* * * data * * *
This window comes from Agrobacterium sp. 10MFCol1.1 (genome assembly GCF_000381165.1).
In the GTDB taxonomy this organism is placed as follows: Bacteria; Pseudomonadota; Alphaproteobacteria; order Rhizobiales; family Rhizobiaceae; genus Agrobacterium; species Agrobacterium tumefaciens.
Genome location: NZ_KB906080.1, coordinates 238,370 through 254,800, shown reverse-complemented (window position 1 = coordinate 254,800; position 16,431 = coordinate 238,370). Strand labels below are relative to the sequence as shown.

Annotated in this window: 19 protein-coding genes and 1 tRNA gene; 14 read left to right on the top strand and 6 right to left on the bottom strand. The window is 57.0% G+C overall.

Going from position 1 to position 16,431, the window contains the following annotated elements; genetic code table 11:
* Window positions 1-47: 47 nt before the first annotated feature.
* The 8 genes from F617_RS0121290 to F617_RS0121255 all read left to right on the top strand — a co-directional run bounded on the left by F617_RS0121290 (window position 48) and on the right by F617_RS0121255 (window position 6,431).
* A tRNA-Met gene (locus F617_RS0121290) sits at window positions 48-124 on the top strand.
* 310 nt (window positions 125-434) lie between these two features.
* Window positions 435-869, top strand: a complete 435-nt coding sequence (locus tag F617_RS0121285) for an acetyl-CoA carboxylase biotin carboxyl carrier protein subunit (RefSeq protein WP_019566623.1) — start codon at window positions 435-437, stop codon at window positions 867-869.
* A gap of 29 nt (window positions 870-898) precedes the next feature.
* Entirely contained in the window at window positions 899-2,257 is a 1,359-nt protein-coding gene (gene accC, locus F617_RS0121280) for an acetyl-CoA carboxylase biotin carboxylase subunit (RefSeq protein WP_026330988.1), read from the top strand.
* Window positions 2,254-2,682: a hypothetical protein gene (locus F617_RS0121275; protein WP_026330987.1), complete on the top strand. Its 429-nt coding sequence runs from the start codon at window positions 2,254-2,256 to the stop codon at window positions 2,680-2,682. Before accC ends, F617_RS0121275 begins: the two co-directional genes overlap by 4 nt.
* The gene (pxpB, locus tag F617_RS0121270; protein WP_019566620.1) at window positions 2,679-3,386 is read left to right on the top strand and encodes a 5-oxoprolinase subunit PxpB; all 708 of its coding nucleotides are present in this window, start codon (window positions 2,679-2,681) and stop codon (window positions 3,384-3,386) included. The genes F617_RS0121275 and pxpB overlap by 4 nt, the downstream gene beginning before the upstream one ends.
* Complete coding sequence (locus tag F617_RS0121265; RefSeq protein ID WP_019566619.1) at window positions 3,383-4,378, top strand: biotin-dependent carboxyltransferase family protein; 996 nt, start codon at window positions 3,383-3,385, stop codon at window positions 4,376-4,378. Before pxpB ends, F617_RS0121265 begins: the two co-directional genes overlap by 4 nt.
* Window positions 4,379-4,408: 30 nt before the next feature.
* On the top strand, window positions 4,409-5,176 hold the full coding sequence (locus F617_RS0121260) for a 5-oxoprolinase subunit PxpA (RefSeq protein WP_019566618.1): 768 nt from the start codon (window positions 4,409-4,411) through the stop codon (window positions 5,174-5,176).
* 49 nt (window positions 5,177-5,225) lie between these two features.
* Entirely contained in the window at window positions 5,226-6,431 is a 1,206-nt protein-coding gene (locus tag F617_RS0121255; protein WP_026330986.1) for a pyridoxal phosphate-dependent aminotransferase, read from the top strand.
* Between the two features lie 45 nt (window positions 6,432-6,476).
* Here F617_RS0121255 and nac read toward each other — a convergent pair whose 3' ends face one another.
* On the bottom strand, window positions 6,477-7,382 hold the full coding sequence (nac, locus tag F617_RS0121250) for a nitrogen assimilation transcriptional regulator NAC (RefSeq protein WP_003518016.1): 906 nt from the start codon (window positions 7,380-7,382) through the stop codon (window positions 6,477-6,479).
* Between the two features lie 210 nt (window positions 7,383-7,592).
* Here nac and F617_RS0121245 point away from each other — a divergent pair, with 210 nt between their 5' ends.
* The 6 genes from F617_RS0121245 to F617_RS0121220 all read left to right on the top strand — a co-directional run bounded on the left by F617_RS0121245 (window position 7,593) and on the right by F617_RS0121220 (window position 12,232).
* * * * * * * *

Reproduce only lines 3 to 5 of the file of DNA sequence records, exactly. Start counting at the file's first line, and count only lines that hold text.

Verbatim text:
Genome location: NZ_KB906080.1, coordinates 238,370 through 254,800, shown reverse-complemented (window position 1 = coordinate 254,800; position 16,431 = coordinate 238,370). Strand labels below are relative to the sequence as shown.

Annotated in this window: 19 protein-coding genes and 1 tRNA gene; 14 read left to right on the top strand and 6 right to left on the bottom strand. The window is 57.0% G+C overall.

Going from position 1 to position 16,431, the window contains the following annotated elements; genetic code table 11: